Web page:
Next up is the Stache 7. The Stache 7 will come with a 110mm-travel Manitou Magnum 34 Comp suspension fork and a SRAM’s new GX drivetrain. It will be available this July in the US and UK. Pricing is set at US$2520 / £1,900.
The Stache 9 is the flagship model, featuring a the top-end 110mm Manitou Magnum 34 Pro suspension fork, and a SRAM X1 drivetrain. The Stache 9 is available now in the US and UK for US$3,880 / £2,800.
Last but not least, Trek will offer the Stache as a frame for riders looking to choose their own kit. The Stache frame will be available this June in the US and UK and will retail for US$940 / £700.
All versions of the Stache come in five frame sizes and share the same alloy frame with an E2 tapered head tube, internal derailleur and dropper post routing, press-fit 92 bottom bracket, Boost 148 spacing and Stranglehold dropouts.
A fatter Farley
Trek’s fat bike, the Farley, gets even fatter for 2016. The current Farley can accommodate 4in-wide fat bikes tyres, but the version that will be hitting stores this fall will be able to handle the largest 5in treads.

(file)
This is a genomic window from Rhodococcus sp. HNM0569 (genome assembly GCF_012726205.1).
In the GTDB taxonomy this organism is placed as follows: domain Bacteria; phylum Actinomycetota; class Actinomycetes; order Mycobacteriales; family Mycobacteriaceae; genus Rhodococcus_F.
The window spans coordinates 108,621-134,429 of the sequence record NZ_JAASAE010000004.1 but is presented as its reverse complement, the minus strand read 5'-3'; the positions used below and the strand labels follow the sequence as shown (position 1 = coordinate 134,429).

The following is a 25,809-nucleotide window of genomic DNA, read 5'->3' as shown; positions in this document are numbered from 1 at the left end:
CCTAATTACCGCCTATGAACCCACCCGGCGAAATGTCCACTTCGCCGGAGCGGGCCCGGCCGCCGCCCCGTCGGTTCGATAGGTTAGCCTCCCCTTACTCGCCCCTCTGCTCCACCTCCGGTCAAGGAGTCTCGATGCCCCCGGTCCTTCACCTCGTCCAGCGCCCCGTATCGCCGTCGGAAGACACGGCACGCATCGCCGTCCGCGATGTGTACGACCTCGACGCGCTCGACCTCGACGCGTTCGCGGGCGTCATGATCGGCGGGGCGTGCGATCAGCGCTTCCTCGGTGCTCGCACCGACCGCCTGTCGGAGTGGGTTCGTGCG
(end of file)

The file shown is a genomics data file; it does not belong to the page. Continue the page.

This increase in tyre clearance means the new bike uses a 197x12mm rear thru axle, but Trek was able to maintain the same Q-factor as the current Farley. Like the redesigned Stache, the new Farley makes use of Trek’s Stanglehold sliding dropout system. In the case of the Farley, this enables the chainstay length to be adjusted from 455mm down to 440mm.
This isn’t just about singlespeed compatibility: as with the Stache, Trek incorporated the sliders in order to optimise the Farley for 26x5in tyres as well as its new 27.5x4in fat platform. Riders can now choose the lighter and faster-rolling 27.5x4in option for groomed terrain as well as summer riding, or opt for a 26x5in setup for maximum traction and flotation in unpacked snow.
Fatter doesn’t mean heavier in the case of the new Farley.
The new alloy frame with hardware has a claimed weight of 1,935g. Trek will also offer a carbon version of the Farley, which has a claimed weight of 1,325g. Both versions are based on the same geometry and frame features.
Trek is also rolling out a new 27.5 fat carbon wheelset, the Wampa, which has a claimed weight of 2,500g. This new wheelset is tubeless-ready and features a hookless rim profile. The Wampa will come stock on the top-end Farley 9.8.
To keep fork weight in check there’s the new Haru rigid carbon fork available in a full carbon version and a version with carbon legs and an alloy steerer. The claimed weight for the full carbon Haru Pro is 575g. The Haru with an alloy steerer has a claimed weight of 635g.